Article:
Analysis Law and Policy

The Second Circuit Takes a Small Step Forward for LGBTQ Workers, But There’s Still Far to Go

Imani Gandy

On the federal level, there are no explicit workplace protections for LGBTQ people.

The Second Circuit Court of Appeals issued a key ruling Monday permitting a gay advertising executive to proceed with his lawsuit alleging that his employer discriminated against him on the basis of gender stereotyping—an important step forward in solidifying anti-discrimination laws for LGBTQ people.

Matthew Christiansen, an openly gay HIV-positive man, filed a lawsuit in 2015 against his employer, DDB Worldwide Communications Group, where he works as a creative director. Christiansen alleges that his direct supervisor engaged in a pattern of humiliating harassment targeting his sexual orientation and “effeminacy” in violation of Title VII of the Civil Rights Act of 1964. Title VII prohibits discrimination on the basis of sex, among a host of other factors.

The facts Christiansen alleges in his complaint are outrageous.

Christiansen alleges that his direct supervisor, Joe Cianciotto, subjected him to ridicule and abuse due to Cianciotto’s animosity towards homosexuals. In May 2011, Christiansen said, Cianciotto ramped up the abuse from verbal taunts: He drew multiple sexually suggestive and explicit drawings of Christiansen on an office whiteboard, the most graphic of which depicted “a naked, muscular Christiansen with an erect penis, holding a manual air pump and accompanied by a text bubble reading, ‘I’m so pumped for marriage equality.'”

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In addition, Cianciotto circulated at work and posted to Facebook an edited Muscle Beach Party poster which depicted Christiansen’s head attached to a female body clad in a bikini. One coworker thought that the image was meant to depict Christiansen as a “submissive sissy.”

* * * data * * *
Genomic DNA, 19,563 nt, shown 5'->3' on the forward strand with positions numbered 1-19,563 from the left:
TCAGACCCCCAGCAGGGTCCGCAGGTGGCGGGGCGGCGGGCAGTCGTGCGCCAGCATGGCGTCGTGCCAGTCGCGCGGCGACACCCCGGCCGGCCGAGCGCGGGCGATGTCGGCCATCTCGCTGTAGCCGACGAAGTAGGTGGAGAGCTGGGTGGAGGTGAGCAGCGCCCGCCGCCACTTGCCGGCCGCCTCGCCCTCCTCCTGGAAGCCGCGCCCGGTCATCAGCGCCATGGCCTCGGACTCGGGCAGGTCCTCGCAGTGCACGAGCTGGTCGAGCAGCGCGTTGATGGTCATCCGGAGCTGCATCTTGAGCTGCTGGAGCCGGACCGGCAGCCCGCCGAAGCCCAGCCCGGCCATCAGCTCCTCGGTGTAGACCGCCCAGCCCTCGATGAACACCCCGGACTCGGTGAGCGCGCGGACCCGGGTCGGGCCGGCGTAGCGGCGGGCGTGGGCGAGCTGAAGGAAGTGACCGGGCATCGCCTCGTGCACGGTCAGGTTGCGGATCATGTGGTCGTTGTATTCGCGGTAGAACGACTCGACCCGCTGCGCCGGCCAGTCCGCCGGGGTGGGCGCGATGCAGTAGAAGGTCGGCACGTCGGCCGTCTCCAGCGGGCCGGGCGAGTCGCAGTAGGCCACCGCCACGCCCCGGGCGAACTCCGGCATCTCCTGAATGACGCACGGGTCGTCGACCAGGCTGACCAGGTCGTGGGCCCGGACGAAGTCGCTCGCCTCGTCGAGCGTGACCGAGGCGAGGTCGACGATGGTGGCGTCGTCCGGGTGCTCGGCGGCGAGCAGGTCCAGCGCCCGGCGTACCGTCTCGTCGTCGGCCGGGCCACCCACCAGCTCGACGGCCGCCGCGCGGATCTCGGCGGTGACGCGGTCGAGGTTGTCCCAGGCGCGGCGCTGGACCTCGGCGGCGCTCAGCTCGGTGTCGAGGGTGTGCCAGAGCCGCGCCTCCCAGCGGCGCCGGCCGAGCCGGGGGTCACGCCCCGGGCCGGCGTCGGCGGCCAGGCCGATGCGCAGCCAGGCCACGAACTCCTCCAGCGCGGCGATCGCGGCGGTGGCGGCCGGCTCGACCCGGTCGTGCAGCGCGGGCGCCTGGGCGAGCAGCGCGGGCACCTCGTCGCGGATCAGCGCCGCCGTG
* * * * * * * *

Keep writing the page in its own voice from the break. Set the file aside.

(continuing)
Cianciotto also made disparaging remarks connecting Christiansen’s HIV status to his “effeminacy” and sexual orientation. Christiansen alleges that the supervisor told other employees that Christiansen “was effeminate and gay so he must have AIDS.” And in a May 2013 meeting, he said in a room of 20 employees that he felt sick and then turned to Christiansen and said, “It feels like I have AIDS. Sorry, you know what that’s like.” At the time, Christiansen’s HIV status was private

Despite several references to effeminacy in Christiansen’s complaint, U.S. District Court Judge Katherine Polk Failla ruled in March 2016 that the thrust of his complaint was that Christiansen’s employer discriminated against him because he is gay, and not because he did not conform to gender stereotypes. Judge Failla dismissed Christiansen’s complaint for failure to state a claim under Title VII. 

In dismissing the claims, Judge Failla said that she was bound by Second Circuit precedent: “In Simonton v. Runyon, the Second Circuit unequivocally held that ‘Title VII does not proscribe discrimination because of sexual orientation.'” Five years later, in Dawson v. Bumble and Bumble, the Second Circuit reiterated the rule.

In the Second Circuit—as across the country—Title VII simply does not prohibit discrimination on the basis of sexual orientation.

The law does, however, prohibit discrimination on the basis of gender stereotyping, as stated in the landmark U.S. Supreme Court ruling in Price Waterhouse v. Hopkins. This ultimately saved Christiansen’s lawsuit.

Judge Failla acknowledged that discrimination on the basis of nonconformity to sexual stereotypes was permissible in the Second Circuit. But she also pointed out that the court in Simonton and Dawson said that this “should not be used to bootstrap protection for sexual orientation into Title VII.”

That’s what Judge Failla thought Christiansen was doing: Although Christiansen alleged that he was targeted because of “animus towards a gender stereotype,” and his complaint included several instances of gender stereotyping behavior, the district court still found that he was essentially trying to bootstrap a sexual orientation claim to his claims about gender stereotyping. In other words, she felt Christiansen’s case was really about sexual orientation discrimination, and not gender stereotyping discrimination.

A three-judge panel of the Second Circuit disagreed.

Noting, somewhat regretfully, that it was without power to reconsider Simonton and Dawson—because the court is “bound by decisions of prior panels until such time as they are overruled either by an en banc panel of our Court or by the Supreme Court”—the panel, citing Price Waterhouse v. Hopkins, found that the district court had erred in dismissing Christiansen’s claims of discrimination on the basis of gender stereotyping.